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Microb Pathog. 2005 Nov-Dec;39(5-6):189-96. Epub 2005 Oct 28.

Low dose aerosol infection of mice with virulent type A Francisella tularensis induces severe thymus atrophy and CD4+CD8+ thymocyte depletion.

Author information

1
Institute for Biological Sciences, National Research Council Canada, 100 Sussex Drive, Ottawa, Ont., Canada K1A 0R6. wangxue.chen@nrc.gc.ca

Abstract

Francisella tularensis is a gram-negative facultative intracellular bacterium and the causative agent of tularemia. Two subspecies (type A and B strains) of the pathogen exist, the former being much more virulent than the latter for humans and other higher mammals. In this study, we examined the effect of virulent strains of F. tularensis infection on the thymus and thymocytes and the potential mechanisms involved. Low-dose aerosol exposure of C57BL/6 mice with type A, but not type B, F. tularensis caused severe reduction in thymus weight and destruction of thymocytes, particularly CD4+CD8+ thymocytes, by day 4 after infection. The depletion of thymocytes was accompanied by a significant increase in circulating cortisone levels and could be partially prevented by adrenalectomy. Moreover, thymus atrophy and thymocyte depletion following infection were abolished in mice deficient in tumor necrosis factor receptors 1 and 2, but not in FasL-deficient mice. The severe destruction of the thymus and selective depletion of immature thymocytes during type A F. tularensis infection may represent a key pathogenic mechanism in tularemia and could hinder the development of an effective primary immune response against this highly virulent pathogen.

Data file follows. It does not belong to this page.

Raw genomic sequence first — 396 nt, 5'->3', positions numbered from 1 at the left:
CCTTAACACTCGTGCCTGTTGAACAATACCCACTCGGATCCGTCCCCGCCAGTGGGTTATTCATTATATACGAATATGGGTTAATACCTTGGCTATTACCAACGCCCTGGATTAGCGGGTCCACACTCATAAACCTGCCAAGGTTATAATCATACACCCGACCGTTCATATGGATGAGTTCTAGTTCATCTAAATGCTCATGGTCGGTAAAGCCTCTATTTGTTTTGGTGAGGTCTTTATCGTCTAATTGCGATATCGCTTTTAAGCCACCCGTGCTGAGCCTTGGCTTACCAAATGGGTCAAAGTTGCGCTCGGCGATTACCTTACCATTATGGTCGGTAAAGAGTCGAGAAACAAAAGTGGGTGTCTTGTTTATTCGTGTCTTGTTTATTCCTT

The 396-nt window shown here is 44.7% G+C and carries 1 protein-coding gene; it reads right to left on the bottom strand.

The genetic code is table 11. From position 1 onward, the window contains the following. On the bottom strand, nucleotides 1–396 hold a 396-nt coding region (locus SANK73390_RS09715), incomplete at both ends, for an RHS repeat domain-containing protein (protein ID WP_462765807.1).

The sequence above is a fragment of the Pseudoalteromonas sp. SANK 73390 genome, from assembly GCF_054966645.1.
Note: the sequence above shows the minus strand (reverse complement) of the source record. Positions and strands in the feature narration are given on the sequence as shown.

PMID:
16257504
PMCID:
PMC1564440
DOI:
10.1016/j.micpath.2005.08.005
[Indexed for MEDLINE]
Free PMC Article

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